For the third time, Lance Armstrong has been stripped of his Tour de France titles, and more or less everything else. He’s still World Champion from 1993. Still a winner of the San Sebastian classic. His cameo in Dodgeball is his to keep. But that’s about it. We’ve all pulled over his giant statue. He’s now starting a new career as a cautionary tale.
The focus now is on the UCI, and especially the press conference yesterday where an increasingly testy president Pat McQuaid spent an hour batting away the suggestion that the UCI might have done anything wrong. Yes, cycling was host to the largest conspiracy ever seen in any sport (well, there are one or two other teams from the 1990s who may secretly feel they’ve been unfairly overlooked) but no, you could hardly have expected the UCI to do anything about it, because people kept lying to them.
That was, at any rate, the general thrust. And it’s true that the testing regime for EPO was in its early stages – those who felt it was more a test for catching the stupid than the merely dishonest were probably about right. And it’s true that the nature of a conspiracy is that they don’t have a Facebook group. But… well, look at it this way. Even I knew that it was possible to evade an EPO test. I didn’t know where you might buy EPO, or how to take it, but I knew that those who wanted to use it could slip through the tests by careful timing and taking lots of very small doses. (And, it now turns out, hiding behind the sofa. Thanks, Tyler.) If I knew, it’s inconceivable that the UCI didn’t know.
Indeed they admitted as much with the 50% haematocrit rule, which was designed to save lives, and did so.
The issue, though, isn’t one of chemistry. The issue is that the UCI, in common with many other governing bodies, is responsible for two different things. They have to sell the sport, and police the sport. And the suspicion that that the cynical might have that maybe the UCI with its policeman hat on didn’t look too hard, in case it was forced to acknowledge seeing something that was going to make its other life, with its salesman’s hat on, impossible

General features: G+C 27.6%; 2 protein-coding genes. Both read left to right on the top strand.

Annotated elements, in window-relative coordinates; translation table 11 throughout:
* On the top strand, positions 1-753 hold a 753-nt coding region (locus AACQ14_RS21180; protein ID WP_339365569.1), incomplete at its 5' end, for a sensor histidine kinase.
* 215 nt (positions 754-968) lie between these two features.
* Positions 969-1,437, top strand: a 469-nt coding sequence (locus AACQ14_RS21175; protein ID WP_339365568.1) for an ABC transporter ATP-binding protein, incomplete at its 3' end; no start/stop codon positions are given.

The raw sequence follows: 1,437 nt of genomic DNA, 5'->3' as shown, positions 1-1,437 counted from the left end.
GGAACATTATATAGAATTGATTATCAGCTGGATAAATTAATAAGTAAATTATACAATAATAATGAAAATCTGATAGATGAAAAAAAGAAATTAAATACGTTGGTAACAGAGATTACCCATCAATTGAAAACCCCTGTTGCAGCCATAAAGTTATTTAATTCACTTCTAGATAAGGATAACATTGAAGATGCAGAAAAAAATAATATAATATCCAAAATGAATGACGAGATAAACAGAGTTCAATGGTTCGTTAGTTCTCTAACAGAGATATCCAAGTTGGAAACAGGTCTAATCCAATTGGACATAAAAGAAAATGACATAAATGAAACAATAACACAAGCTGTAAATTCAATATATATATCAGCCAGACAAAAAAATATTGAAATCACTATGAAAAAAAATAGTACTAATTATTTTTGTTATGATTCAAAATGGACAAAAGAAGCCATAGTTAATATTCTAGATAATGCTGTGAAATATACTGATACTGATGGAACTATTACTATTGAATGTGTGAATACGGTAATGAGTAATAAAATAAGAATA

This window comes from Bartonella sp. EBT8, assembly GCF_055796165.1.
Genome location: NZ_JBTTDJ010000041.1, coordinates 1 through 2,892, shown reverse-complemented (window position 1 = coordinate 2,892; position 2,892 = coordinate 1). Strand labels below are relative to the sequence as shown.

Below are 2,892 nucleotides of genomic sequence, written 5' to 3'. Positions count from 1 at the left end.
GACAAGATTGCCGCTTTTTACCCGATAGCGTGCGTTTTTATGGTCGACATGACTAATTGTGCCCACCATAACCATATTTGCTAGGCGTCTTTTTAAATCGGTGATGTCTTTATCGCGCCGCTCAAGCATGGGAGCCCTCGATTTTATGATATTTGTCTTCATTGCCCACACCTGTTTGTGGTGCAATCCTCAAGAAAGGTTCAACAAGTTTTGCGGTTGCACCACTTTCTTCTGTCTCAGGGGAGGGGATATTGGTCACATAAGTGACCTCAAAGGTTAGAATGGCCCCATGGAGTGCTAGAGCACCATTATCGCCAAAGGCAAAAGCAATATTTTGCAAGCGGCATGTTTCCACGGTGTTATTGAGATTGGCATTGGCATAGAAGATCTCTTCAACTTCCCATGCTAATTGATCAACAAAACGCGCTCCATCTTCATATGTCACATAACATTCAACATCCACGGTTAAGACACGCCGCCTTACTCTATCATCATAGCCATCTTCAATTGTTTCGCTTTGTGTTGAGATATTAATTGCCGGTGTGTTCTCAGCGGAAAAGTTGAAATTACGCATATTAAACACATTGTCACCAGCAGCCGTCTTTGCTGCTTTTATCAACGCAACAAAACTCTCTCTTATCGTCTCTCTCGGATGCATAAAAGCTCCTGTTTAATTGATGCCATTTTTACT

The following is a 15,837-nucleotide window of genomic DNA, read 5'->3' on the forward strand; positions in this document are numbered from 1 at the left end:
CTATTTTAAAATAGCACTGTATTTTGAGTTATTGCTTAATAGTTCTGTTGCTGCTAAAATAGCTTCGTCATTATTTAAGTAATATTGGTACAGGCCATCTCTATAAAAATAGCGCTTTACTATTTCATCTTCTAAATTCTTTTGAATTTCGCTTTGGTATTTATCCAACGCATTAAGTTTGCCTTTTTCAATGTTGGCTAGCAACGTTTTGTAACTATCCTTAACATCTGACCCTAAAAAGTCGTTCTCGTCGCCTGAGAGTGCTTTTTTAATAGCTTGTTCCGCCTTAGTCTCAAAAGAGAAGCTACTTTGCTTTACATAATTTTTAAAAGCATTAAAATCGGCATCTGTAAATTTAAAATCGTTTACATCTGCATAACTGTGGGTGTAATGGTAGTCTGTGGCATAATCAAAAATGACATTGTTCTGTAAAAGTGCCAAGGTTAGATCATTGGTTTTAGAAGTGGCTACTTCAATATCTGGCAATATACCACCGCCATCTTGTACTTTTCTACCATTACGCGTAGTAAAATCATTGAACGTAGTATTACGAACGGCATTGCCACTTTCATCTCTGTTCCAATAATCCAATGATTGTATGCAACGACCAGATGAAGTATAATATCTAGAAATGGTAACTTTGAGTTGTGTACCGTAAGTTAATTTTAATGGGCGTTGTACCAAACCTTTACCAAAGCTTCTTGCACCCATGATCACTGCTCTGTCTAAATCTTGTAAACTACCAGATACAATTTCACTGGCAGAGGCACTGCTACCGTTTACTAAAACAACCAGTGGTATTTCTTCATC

Like Railtrack, in the days when it was responsible for both making a profit running railway lines and for diminishing those profits by spending the money required to keep the lines safe. It could really only do one or the other. In both cases, a train crash is inevitable. It doesn’t even require any real dishonesty, it just requires that you focus on one thing to the exclusion of the other.
Lance Armstrong’s donations are the clearest example. Let’s forget the idea that they were a bribe, and accept that they were used for anti-doping activities. Indeed, let’s just assume that the whole thing was as above board as it could have been. As Pat McQuaid said yesterday, the UCI isn’t, in the context of these things, an especially rich organisation. So $100,000 would be very useful to an organisation that was promoting a sport, or trying to clean one up.
But the UCI has its other hat. You can’t allow those who are being policed to give the police money. It is the most basic conflict of interests you can think of. If I went to the local police station with a bright innocent smile and gave the desk sergeant £100 for any purpose he wanted, I’d probably get arrested. (Well, I ought to get arrested. I might, instead, have bribed my way out of being arrested for bribing a police officer, and got into a virtuous circle of paying my way out of my next crime rather than my last, but you see what I mean.) The same would apply with knobs on if I tried it with the judge.
It’s all the more unbelievable that the UCI would accept money (‘we’d do it differently’) from riders again in the future. Even if it’s done with the most high-minded of intentions, they shouldn’t even countenance it.
The years since Armstrong’s last Tour win have seen real progress in anti-doping. The tests are better, though not flawless, and they’re backed up with better investigation processes. The anti-doping agencies have more independence than they did.
We may even be edging towards a point where whistleblowers are accepted and protected. It’s ironic, but welcome, that some of the initiative is coming up from the teams rather than down from the UCI. All the same, I’m quite sure the sport is significantly cleaner now than it was in 2005, and the UCI takes some of the credit.
But you also have to remember that the UCI’s reaction to the whole USADA investigation that brought Armstrong down wasn’t 100% supportive. Yesterday, not long after he acknowledged the assistance given to USADA by some of Armstrong’s former team mates in the form of reduced bans, he was reported as describing some of them as ‘scumbags’ who had damaged cycling. That’s the other hat again, right there.